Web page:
Weimar is a lesser-known town in former East Germany, and unfortunately still retains a connotation to it. Early history has been somewhat trumped by more recent events, such as being next door to the Buchenwald concentration camp, where roughly 240 000 people were imprisoned during World War II. But, today, the town stands as a worthy visit on any German tour, and has a lion’s share of fascinating history, both ancient and recent.
We came for a weekend, an uncharacteristically sunny one for central Germany, and saturated our visit with cultural and historical sites.
First off, it’s a must to check out Goethe’s house, now a museum. Goethe, if you didn’t hear, was a famous German writer and philosopher, not to mention his wealth of other interests and accomplishments. His literature and poetry already made him famous by the age of 25, and he followed this up with various works on botany, anatomy, and color. While he studied law at Leipzig unversity, he found the topic dull and instead chased after poetic and literary adventures. As such, he didn’t manage to finish his studies and eventually ended up at the University of Strasbourg. Over the years, Goethe travelled, wrote, examined, and studied his way into the famous figure he is today. A tour through the Museum and his house makes evident that huge expanse of knowledge which Goethe developed. His library is an astronomical collection of books and literature. Definitely get the Audio guide – you might be a little lost otherwise. The garden at the back of the house is a pleasant surprise – completely ordinary looking, but you can just imagine Goethe, taking a turn around the garden and formulating new theories and ideas. How lovely.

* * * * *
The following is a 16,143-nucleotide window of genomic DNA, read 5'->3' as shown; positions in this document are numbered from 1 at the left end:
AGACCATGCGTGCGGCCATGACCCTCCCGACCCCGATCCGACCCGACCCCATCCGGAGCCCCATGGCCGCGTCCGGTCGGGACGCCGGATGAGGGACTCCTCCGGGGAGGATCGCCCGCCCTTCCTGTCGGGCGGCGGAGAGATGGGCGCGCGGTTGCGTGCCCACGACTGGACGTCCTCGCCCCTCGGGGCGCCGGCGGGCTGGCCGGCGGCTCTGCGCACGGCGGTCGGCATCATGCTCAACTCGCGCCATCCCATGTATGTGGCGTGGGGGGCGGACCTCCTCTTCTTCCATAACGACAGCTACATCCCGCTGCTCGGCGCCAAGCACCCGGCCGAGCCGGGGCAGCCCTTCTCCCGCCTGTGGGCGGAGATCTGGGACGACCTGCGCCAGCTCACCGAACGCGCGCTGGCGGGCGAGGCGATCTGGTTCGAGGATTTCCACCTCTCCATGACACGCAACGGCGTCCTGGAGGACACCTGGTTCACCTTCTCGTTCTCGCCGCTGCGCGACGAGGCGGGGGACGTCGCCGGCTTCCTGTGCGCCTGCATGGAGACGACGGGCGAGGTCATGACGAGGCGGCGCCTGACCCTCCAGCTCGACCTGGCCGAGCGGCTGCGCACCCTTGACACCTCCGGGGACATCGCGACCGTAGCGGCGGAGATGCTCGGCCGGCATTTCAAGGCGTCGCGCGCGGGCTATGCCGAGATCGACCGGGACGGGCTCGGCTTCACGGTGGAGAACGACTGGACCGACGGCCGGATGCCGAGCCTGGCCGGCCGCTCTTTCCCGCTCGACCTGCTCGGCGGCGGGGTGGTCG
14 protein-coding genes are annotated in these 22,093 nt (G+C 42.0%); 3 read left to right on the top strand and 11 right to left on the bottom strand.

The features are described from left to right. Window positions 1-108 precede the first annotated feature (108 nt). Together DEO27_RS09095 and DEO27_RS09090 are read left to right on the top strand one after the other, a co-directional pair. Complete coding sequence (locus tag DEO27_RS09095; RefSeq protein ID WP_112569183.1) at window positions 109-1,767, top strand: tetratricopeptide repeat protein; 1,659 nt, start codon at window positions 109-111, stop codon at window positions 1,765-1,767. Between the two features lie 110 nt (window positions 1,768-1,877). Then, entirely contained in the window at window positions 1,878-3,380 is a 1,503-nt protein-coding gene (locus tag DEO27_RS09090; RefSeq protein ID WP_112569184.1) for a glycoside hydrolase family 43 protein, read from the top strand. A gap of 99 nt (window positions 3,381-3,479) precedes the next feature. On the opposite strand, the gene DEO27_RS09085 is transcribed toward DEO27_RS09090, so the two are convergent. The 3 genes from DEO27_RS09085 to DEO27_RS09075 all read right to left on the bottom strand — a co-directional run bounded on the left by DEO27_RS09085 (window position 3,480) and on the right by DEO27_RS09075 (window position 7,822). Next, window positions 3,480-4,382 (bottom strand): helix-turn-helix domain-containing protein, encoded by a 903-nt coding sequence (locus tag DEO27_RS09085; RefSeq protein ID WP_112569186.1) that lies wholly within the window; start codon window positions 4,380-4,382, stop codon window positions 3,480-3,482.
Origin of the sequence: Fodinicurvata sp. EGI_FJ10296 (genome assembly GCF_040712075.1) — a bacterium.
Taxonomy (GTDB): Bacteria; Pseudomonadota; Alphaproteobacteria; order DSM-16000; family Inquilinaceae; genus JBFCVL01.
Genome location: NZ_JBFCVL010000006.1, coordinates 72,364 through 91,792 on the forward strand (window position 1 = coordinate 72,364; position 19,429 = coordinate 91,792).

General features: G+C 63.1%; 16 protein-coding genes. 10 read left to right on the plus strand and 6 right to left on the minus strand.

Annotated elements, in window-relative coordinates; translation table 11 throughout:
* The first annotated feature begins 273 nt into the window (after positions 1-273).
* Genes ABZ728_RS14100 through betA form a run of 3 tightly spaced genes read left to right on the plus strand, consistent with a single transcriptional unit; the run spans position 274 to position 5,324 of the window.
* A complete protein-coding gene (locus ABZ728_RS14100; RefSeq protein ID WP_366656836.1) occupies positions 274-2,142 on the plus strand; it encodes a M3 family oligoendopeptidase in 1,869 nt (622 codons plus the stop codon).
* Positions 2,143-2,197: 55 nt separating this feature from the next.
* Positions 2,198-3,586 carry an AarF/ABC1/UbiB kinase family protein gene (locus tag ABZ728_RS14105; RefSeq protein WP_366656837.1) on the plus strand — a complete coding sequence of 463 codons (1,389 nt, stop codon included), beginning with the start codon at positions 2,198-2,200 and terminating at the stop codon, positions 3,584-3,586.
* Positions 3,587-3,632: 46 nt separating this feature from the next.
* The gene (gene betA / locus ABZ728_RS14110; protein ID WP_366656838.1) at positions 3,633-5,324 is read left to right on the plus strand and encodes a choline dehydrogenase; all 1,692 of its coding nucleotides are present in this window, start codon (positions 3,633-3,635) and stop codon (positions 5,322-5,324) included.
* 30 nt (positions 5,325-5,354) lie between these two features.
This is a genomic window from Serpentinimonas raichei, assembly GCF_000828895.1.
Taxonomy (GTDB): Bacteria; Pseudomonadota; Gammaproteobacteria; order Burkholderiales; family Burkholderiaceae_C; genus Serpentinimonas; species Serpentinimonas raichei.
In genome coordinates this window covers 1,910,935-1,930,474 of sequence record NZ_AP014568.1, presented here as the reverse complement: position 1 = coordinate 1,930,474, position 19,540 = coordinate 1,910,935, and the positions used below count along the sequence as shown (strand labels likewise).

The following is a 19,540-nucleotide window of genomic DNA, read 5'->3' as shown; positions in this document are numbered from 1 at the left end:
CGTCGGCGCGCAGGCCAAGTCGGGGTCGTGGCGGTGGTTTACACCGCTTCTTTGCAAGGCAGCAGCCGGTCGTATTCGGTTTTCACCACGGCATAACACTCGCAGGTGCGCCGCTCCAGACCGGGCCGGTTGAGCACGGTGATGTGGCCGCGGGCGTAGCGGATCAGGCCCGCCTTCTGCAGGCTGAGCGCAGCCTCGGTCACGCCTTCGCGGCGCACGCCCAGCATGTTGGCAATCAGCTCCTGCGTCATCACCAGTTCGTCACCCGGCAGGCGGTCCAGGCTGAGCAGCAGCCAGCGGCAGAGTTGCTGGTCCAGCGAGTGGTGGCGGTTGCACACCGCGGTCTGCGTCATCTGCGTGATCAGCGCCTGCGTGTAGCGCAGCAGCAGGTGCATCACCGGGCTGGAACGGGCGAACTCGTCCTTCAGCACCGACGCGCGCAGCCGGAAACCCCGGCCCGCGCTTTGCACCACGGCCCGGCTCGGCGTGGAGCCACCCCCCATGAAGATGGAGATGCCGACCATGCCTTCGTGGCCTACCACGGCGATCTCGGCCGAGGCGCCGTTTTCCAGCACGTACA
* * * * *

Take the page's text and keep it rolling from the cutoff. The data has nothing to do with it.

The Park an der Ilm (at the Ilm River) is a gorgeous spot for a stroll and a good dose of green therapy. Nearby are the Goethe garden house, Liszt house, and Russian War Cemetery, where 640 Soviet soldiers died in 1945. As I mentioned the Buchenwald concentration camp is very close to Weimar, and the Russians used this camp post-war to imprison captured Nazis.
The city is full of architecture for every taste – adorable German country houses, Cold War era boxy monstrosities, and Bauhaus movement masterpieces.
If you’re a fan of the Bauhaus movement, then you must check out the Bauhaus museum in the city. Considered the roots of modernism and founded in Weimar, Bauhaus style influenced many following developments in art, architecture, and interior design.
If literature and architecture isn’t to your taste, Weimar hosts numerous concerts throughout the year, a celebration of it’s historically rich music scene. We luckily caught an outdoor orchestra performance of a Lizst composition, an amazing al fresco display of classical music. Lizst, the famous Hungarian composer, spent some time in the city at the invitation of Maria Pavlovna of Russia. Here he acted as both a conductor and teacher to young pianists. For some more modern beats, head to the Weimar Havana club after dark, a smokey Cuban bar with strong cocktails.
For a taste of Alsace in Eastern Germany, head to La Tarte, a little French bistro where we managed to snag the last tiny table. La Tarte cooks up traditional Alsatian food, and we had the Flammkuchen degustation – 4 assorted Flammkuchen (a variety of thin pizza) with salad and a bottle of Cidre for 29 euros. Huge, delicious, and cheap.
Near the gorgeous city park by the river, you’ll find the ruins of a former Nazi administrative building. The building was torn down but the remains were purposely left on the ground where the building stood. It’s an eerie feeling to make your way over timbers and rubble which was once such a significant symbol.
Weimar may be small and little-known but it is a mighty center for the arts, and thankfully not overrun with tourists (yet)!